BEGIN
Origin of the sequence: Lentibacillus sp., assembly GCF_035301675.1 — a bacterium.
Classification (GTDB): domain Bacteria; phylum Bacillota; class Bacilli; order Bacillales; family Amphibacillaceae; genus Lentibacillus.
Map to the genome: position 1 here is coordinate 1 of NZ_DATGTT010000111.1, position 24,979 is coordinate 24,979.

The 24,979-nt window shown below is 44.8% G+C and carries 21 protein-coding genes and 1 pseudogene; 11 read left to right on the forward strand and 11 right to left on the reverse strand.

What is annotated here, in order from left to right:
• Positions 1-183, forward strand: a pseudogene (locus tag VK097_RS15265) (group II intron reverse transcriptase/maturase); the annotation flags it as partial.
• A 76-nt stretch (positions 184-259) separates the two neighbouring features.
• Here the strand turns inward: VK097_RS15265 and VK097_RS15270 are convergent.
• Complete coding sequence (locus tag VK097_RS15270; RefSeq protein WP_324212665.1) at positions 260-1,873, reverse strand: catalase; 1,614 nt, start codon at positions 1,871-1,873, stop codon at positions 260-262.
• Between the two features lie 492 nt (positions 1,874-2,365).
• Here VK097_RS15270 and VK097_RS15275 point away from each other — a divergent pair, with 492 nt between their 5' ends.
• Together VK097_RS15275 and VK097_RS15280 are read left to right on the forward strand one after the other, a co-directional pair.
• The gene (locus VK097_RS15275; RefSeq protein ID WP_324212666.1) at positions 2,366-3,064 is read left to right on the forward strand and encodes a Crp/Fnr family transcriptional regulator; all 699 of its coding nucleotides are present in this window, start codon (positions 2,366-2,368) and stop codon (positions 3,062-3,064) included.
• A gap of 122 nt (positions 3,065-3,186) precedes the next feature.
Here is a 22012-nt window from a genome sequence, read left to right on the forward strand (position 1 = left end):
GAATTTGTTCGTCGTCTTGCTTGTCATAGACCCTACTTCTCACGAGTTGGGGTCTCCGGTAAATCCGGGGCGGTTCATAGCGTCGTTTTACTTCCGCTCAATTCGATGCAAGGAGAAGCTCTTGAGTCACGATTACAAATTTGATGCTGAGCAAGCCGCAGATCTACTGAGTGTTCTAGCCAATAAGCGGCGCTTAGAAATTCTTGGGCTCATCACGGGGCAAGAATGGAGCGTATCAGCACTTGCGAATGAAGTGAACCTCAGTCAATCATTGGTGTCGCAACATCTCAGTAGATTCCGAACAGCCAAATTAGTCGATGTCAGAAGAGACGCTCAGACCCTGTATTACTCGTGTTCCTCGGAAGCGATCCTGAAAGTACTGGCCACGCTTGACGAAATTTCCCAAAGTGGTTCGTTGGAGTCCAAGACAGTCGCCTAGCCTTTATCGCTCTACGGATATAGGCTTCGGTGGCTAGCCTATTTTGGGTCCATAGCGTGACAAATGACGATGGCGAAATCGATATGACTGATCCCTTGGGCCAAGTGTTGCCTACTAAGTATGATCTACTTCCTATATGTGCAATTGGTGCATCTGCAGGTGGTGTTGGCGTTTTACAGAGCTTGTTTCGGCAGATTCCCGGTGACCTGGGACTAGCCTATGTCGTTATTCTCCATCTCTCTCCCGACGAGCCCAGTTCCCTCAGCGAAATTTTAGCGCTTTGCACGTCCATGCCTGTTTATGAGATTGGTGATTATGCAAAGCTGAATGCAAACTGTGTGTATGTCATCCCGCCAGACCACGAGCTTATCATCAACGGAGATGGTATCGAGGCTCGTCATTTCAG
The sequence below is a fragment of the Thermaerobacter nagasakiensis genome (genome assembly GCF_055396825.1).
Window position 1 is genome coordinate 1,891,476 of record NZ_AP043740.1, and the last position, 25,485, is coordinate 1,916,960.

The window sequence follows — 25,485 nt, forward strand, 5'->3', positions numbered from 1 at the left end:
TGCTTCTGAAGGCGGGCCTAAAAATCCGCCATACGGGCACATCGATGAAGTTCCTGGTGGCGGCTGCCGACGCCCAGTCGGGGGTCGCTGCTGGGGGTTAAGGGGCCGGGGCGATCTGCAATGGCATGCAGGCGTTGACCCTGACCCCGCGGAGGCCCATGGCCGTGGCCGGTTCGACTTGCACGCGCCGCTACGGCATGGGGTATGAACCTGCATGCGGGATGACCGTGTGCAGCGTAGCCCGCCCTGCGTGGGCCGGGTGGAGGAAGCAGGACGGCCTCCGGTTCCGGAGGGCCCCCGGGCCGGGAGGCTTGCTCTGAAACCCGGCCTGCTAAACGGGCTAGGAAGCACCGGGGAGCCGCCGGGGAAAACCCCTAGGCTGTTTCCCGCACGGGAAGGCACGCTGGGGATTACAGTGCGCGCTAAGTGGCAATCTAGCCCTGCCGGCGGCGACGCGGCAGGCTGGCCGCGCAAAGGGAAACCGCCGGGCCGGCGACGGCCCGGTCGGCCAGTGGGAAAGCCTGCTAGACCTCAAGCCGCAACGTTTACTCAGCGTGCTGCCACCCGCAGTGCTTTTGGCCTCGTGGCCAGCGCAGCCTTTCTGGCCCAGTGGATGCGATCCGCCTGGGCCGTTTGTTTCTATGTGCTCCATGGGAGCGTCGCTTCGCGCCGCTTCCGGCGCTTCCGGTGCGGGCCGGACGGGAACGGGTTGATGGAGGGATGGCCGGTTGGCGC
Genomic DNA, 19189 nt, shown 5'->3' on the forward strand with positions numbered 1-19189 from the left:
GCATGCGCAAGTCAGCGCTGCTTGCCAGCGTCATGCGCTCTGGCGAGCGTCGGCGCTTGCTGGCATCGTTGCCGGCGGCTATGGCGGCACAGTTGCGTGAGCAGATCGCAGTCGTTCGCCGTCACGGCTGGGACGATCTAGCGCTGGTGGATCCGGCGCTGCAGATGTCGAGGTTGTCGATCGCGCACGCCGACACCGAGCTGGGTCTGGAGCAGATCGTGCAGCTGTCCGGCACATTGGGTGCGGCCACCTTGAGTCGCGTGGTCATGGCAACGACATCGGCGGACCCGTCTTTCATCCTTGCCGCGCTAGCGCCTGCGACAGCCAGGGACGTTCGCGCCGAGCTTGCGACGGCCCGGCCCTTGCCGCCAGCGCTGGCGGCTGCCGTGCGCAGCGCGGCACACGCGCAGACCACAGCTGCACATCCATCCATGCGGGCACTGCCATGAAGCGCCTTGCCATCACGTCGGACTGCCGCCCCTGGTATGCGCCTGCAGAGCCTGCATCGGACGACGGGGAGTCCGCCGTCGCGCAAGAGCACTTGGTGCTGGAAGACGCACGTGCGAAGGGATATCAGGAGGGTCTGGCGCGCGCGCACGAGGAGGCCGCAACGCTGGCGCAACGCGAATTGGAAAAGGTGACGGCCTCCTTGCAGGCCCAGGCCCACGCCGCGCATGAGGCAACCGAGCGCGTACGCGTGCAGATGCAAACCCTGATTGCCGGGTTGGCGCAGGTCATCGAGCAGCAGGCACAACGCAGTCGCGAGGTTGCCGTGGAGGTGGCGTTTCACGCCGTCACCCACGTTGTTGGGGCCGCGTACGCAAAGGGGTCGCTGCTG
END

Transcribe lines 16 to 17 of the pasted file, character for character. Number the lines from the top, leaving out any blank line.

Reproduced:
GAATTTGTTCGTCGTCTTGCTTGTCATAGACCCTACTTCTCACGAGTTGGGGTCTCCGGTAAATCCGGGGCGGTTCATAGCGTCGTTTTACTTCCGCTCAATTCGATGCAAGGAGAAGCTCTTGAGTCACGATTACAAATTTGATGCTGAGCAAGCCGCAGATCTACTGAGTGTTCTAGCCAATAAGCGGCGCTTAGAAATTCTTGGGCTCATCACGGGGCAAGAATGGAGCGTATCAGCACTTGCGAATGAAGTGAACCTCAGTCAATCATTGGTGTCGCAACATCTCAGTAGATTCCGAACAGCCAAATTAGTCGATGTCAGAAGAGACGCTCAGACCCTGTATTACTCGTGTTCCTCGGAAGCGATCCTGAAAGTACTGGCCACGCTTGACGAAATTTCCCAAAGTGGTTCGTTGGAGTCCAAGACAGTCGCCTAGCCTTTATCGCTCTACGGATATAGGCTTCGGTGGCTAGCCTATTTTGGGTCCATAGCGTGACAAATGACGATGGCGAAATCGATATGACTGATCCCTTGGGCCAAGTGTTGCCTACTAAGTATGATCTACTTCCTATATGTGCAATTGGTGCATCTGCAGGTGGTGTTGGCGTTTTACAGAGCTTGTTTCGGCAGATTCCCGGTGACCTGGGACTAGCCTATGTCGTTATTCTCCATCTCTCTCCCGACGAGCCCAGTTCCCTCAGCGAAATTTTAGCGCTTTGCACGTCCATGCCTGTTTATGAGATTGGTGATTATGCAAAGCTGAATGCAAACTGTGTGTATGTCATCCCGCCAGACCACGAGCTTATCATCAACGGAGATGGTATCGAGGCTCGTCATTTCAG
The sequence below is a fragment of the Thermaerobacter nagasakiensis genome (genome assembly GCF_055396825.1).